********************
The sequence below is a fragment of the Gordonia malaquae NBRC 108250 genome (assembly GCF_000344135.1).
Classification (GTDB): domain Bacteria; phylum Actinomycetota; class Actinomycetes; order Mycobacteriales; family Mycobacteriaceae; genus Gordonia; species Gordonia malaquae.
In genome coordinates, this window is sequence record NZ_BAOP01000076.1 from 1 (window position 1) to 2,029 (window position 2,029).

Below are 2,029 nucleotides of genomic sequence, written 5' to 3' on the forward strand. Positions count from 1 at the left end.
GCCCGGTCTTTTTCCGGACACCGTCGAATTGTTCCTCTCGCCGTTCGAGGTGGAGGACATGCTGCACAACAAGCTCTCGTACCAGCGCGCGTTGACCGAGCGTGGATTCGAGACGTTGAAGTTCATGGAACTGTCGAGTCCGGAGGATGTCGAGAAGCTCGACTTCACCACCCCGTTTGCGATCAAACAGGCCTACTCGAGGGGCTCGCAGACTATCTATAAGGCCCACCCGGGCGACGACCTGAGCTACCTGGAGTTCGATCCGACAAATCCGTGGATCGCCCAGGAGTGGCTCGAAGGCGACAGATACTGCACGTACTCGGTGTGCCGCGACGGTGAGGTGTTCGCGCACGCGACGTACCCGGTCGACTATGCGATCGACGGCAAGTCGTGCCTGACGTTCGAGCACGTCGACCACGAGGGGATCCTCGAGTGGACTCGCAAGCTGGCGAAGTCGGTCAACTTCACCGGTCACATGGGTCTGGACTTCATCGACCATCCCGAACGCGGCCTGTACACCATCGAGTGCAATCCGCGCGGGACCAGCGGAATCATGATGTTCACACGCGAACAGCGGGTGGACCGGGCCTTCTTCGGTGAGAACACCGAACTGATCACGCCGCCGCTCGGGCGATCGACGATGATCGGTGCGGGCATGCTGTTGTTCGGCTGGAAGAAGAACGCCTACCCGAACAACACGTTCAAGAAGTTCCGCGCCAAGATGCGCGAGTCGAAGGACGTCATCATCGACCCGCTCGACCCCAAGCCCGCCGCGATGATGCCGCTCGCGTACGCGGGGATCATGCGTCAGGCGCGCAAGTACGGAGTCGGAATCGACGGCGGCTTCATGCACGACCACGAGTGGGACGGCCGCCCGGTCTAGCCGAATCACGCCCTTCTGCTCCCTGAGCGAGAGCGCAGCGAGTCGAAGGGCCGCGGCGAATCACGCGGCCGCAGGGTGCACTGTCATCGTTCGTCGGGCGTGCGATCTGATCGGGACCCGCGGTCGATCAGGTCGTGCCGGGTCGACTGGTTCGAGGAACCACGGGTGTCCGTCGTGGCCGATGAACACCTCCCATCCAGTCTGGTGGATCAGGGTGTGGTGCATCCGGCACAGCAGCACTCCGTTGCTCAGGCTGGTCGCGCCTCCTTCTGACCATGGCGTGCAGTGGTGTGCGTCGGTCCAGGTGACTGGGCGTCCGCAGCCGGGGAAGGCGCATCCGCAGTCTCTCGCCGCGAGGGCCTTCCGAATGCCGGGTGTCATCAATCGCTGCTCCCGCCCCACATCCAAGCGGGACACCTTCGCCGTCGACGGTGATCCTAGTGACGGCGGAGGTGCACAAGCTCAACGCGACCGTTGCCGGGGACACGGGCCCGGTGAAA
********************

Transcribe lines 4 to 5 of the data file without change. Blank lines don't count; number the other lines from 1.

Below are 2,029 nucleotides of genomic sequence, written 5' to 3' on the forward strand. Positions count from 1 at the left end.
GCCCGGTCTTTTTCCGGACACCGTCGAATTGTTCCTCTCGCCGTTCGAGGTGGAGGACATGCTGCACAACAAGCTCTCGTACCAGCGCGCGTTGACCGAGCGTGGATTCGAGACGTTGAAGTTCATGGAACTGTCGAGTCCGGAGGATGTCGAGAAGCTCGACTTCACCACCCCGTTTGCGATCAAACAGGCCTACTCGAGGGGCTCGCAGACTATCTATAAGGCCCACCCGGGCGACGACCTGAGCTACCTGGAGTTCGATCCGACAAATCCGTGGATCGCCCAGGAGTGGCTCGAAGGCGACAGATACTGCACGTACTCGGTGTGCCGCGACGGTGAGGTGTTCGCGCACGCGACGTACCCGGTCGACTATGCGATCGACGGCAAGTCGTGCCTGACGTTCGAGCACGTCGACCACGAGGGGATCCTCGAGTGGACTCGCAAGCTGGCGAAGTCGGTCAACTTCACCGGTCACATGGGTCTGGACTTCATCGACCATCCCGAACGCGGCCTGTACACCATCGAGTGCAATCCGCGCGGGACCAGCGGAATCATGATGTTCACACGCGAACAGCGGGTGGACCGGGCCTTCTTCGGTGAGAACACCGAACTGATCACGCCGCCGCTCGGGCGATCGACGATGATCGGTGCGGGCATGCTGTTGTTCGGCTGGAAGAAGAACGCCTACCCGAACAACACGTTCAAGAAGTTCCGCGCCAAGATGCGCGAGTCGAAGGACGTCATCATCGACCCGCTCGACCCCAAGCCCGCCGCGATGATGCCGCTCGCGTACGCGGGGATCATGCGTCAGGCGCGCAAGTACGGAGTCGGAATCGACGGCGGCTTCATGCACGACCACGAGTGGGACGGCCGCCCGGTCTAGCCGAATCACGCCCTTCTGCTCCCTGAGCGAGAGCGCAGCGAGTCGAAGGGCCGCGGCGAATCACGCGGCCGCAGGGTGCACTGTCATCGTTCGTCGGGCGTGCGATCTGATCGGGACCCGCGGTCGATCAGGTCGTGCCGGGTCGACTGGTTCGAGGAACCACGGGTGTCCGTCGTGGCCGATGAACACCTCCCATCCAGTCTGGTGGATCAGGGTGTGGTGCATCCGGCACAGCAGCACTCCGTTGCTCAGGCTGGTCGCGCCTCCTTCTGACCATGGCGTGCAGTGGTGTGCGTCGGTCCAGGTGACTGGGCGTCCGCAGCCGGGGAAGGCGCATCCGCAGTCTCTCGCCGCGAGGGCCTTCCGAATGCCGGGTGTCATCAATCGCTGCTCCCGCCCCACATCCAAGCGGGACACCTTCGCCGTCGACGGTGATCCTAGTGACGGCGGAGGTGCACAAGCTCAACGCGACCGTTGCCGGGGACACGGGCCCGGTGAAA